Saturday, November 24, 2007

Civil Service Generals to Replace Real Generals?

The decision to give some flag-rank jobs to civilians, actually civil servants, of the Senior Executive Service (SES) is the result of a natural selection process of back office domination of front office operations, also known as dog wagging. This is a process not peculiar to the military and is a principal cause for bureaucratic incompetence in both public and private sectors where the delivery of goods and services become subordinate to palace politics, administrivia, and job security for the high and mighty.

While much as been said about the shortcomings of the General Officer Corps in the press lately, the General Officer Corps is the result of a long and progressive development process subjecting the officer to increasing levels of complexity and responsibility designed to gain competence across the full spectrum of military operations from platoon to combined and joint operations. It requires demonstrated competence in the art and science of war.

The civil servant has no such progressive educational and experiential process and is primarily the result of adroit self advancement through the labyrinth of office politics. No measurable standard exists to determine an understanding of war and it’s vagaries within the Civil Service.

While a uniformed officer’s career if file-centric (personnel file) based on the successive inputs of rater and endorser, the civil servant’s career is position-centric in which survival is enhanced by turf expansion and protection. As a retired bureaucrat from a large unnamed Texas city known for oil, I have been there and done that. Efficiency reports in civil service are more a formality than a matter of career life or death.

The turmoil attending the rotation of uniformed officers through senior positions to feed the military promotion mill is a cost of career progression that can be corrected by slowing the process down. The stubborn persistence of the process of “Transformation” which stalled at the Brigade level attests to the ignorance of the Department of the Army of division,, corps, and field army operations which expertise was sloughed off to the Army Reserve, and forgotten.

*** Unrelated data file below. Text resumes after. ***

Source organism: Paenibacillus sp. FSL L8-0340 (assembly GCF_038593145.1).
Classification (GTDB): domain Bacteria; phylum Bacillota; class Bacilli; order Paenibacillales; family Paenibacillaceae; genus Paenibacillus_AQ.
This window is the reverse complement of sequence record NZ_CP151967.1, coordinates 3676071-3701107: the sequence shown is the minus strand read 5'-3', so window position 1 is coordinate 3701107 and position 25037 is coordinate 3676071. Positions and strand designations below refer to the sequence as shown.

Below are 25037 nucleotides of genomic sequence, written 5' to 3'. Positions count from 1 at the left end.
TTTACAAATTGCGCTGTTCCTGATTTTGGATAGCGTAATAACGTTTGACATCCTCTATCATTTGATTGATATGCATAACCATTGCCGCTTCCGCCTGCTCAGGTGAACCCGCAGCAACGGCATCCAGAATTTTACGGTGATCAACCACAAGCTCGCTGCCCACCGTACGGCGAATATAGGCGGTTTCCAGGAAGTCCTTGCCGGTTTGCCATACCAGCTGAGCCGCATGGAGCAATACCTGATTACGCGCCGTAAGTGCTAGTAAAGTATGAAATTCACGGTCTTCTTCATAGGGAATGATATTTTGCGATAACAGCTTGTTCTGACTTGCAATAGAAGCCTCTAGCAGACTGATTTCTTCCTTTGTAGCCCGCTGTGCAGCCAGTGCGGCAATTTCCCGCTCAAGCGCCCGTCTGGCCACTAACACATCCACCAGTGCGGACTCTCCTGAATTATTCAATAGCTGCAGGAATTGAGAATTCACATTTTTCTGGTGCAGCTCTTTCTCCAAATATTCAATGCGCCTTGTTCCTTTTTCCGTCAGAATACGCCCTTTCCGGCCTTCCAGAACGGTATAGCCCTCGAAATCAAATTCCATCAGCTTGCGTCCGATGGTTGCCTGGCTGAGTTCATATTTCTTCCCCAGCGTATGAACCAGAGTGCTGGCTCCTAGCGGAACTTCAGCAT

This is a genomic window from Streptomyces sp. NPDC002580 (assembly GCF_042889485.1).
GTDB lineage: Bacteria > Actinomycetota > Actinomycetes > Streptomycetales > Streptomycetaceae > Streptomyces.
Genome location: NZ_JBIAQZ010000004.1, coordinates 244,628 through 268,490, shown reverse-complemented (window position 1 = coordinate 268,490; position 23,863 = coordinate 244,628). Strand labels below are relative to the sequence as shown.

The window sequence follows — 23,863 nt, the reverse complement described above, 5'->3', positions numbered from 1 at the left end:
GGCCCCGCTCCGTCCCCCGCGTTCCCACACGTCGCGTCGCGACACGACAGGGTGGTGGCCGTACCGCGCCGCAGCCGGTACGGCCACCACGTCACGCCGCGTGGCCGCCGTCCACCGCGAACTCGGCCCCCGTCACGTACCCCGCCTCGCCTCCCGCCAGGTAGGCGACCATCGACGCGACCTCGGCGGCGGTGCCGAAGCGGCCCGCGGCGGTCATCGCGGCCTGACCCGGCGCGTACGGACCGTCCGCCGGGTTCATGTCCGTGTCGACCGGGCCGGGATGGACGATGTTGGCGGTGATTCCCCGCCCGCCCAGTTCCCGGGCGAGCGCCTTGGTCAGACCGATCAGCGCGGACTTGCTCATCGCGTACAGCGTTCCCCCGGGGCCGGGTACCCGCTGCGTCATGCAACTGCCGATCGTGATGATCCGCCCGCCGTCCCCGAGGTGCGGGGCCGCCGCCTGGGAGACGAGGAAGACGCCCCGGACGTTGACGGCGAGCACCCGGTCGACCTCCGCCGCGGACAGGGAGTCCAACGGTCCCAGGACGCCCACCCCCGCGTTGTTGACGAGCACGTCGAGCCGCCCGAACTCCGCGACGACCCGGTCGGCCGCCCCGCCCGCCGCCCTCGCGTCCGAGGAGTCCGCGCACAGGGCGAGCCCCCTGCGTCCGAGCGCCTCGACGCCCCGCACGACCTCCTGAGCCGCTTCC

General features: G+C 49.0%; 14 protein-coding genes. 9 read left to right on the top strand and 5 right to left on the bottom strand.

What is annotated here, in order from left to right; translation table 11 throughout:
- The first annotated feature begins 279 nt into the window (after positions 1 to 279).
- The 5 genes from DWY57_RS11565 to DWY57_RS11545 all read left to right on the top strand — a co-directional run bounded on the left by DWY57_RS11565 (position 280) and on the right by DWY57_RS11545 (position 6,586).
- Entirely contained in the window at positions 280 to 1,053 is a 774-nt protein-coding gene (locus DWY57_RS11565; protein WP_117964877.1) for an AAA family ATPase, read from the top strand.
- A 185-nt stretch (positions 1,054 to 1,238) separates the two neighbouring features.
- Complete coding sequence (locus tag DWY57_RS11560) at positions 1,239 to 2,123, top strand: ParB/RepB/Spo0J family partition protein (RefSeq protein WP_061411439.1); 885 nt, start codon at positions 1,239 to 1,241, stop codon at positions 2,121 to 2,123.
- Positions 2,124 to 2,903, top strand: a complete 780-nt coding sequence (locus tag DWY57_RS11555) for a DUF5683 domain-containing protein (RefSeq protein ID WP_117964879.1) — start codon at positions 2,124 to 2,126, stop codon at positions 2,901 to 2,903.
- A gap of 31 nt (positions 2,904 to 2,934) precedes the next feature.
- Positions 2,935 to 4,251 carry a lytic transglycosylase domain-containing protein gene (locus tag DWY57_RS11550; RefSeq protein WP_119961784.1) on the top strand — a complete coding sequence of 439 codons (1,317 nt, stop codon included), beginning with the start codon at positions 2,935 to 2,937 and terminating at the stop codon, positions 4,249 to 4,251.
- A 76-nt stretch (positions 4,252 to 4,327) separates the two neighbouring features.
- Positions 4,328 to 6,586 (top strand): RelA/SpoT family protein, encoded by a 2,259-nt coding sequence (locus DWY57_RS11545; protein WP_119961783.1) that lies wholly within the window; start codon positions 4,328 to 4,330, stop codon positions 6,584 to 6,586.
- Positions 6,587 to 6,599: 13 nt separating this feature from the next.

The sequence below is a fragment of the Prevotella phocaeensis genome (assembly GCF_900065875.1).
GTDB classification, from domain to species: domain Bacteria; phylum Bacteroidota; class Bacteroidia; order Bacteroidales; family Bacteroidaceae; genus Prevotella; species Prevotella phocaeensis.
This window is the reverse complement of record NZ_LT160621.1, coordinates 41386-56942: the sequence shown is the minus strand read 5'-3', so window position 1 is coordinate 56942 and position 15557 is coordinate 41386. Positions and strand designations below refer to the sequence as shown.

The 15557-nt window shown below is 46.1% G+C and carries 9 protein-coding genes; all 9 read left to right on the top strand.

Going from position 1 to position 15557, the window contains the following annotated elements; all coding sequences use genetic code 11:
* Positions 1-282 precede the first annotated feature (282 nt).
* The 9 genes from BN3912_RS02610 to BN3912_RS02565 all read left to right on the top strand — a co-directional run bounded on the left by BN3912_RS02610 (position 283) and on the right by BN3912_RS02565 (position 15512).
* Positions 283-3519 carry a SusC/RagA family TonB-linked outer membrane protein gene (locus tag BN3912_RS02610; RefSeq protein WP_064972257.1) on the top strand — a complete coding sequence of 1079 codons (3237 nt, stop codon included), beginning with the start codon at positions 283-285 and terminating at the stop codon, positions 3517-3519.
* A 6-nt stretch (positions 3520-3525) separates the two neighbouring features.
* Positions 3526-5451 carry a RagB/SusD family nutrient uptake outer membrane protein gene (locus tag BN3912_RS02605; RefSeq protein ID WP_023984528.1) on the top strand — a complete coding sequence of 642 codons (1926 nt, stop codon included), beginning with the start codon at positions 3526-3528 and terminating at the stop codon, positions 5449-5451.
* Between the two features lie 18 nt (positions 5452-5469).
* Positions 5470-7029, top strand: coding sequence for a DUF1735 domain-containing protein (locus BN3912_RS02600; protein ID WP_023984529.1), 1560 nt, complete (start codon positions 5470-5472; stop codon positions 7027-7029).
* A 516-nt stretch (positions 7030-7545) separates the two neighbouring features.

Were it not for the retirees, reservists, and Guard personnel called up in ad hoc manner or hired at multiples of their civilian salaries, there would be no logistics structure. It is tribute to the adaptability of our people to task organize in the field a structure originally task organized by TOE instead of METT-T.

If senior civilians are to act at General Officer level, they should have demonstrated the tactical and technical propensities we expect of their military counterparts. This is the case with Guard and Reserve "technicians" who must maintain their military rank and qualifications to keep their civil service job, often operating in the same duties in both capacities. Guard and Reserve technicians often command units.

Left disconnected to military art and science, an expansion of the flag rank SES virtually could eliminate the need for flag rank military persoonnel, indeed of a professional force of any component. What could be civilianized could also be privatized. Think of a Blackwater bluewater force operating with a Letter of Marque and Reprisal (as Privateers) as in the days of the Bounding Main.

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